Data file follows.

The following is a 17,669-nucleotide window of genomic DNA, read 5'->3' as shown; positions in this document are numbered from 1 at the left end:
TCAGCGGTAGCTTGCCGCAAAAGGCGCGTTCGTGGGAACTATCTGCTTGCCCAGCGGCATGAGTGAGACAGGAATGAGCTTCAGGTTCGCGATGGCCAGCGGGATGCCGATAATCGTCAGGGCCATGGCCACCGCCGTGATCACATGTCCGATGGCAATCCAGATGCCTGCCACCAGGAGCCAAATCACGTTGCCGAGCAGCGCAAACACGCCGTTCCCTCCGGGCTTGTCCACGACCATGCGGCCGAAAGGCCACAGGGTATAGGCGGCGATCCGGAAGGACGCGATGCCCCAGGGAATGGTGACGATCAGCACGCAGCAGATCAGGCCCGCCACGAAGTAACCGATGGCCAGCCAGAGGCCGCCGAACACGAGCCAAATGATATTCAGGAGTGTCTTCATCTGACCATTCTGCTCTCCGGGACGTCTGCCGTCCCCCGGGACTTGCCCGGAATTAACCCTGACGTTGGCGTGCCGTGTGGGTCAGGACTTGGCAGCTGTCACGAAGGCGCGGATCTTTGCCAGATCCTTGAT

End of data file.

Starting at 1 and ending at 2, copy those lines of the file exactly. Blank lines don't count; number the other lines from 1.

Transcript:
The following is a 17,669-nucleotide window of genomic DNA, read 5'->3' as shown; positions in this document are numbered from 1 at the left end:
TCAGCGGTAGCTTGCCGCAAAAGGCGCGTTCGTGGGAACTATCTGCTTGCCCAGCGGCATGAGTGAGACAGGAATGAGCTTCAGGTTCGCGATGGCCAGCGGGATGCCGATAATCGTCAGGGCCATGGCCACCGCCGTGATCACATGTCCGATGGCAATCCAGATGCCTGCCACCAGGAGCCAAATCACGTTGCCGAGCAGCGCAAACACGCCGTTCCCTCCGGGCTTGTCCACGACCATGCGGCCGAAAGGCCACAGGGTATAGGCGGCGATCCGGAAGGACGCGATGCCCCAGGGAATGGTGACGATCAGCACGCAGCAGATCAGGCCCGCCACGAAGTAACCGATGGCCAGCCAGAGGCCGCCGAACACGAGCCAAATGATATTCAGGAGTGTCTTCATCTGACCATTCTGCTCTCCGGGACGTCTGCCGTCCCCCGGGACTTGCCCGGAATTAACCCTGACGTTGGCGTGCCGTGTGGGTCAGGACTTGGCAGCTGTCACGAAGGCGCGGATCTTTGCCAGATCCTTGAT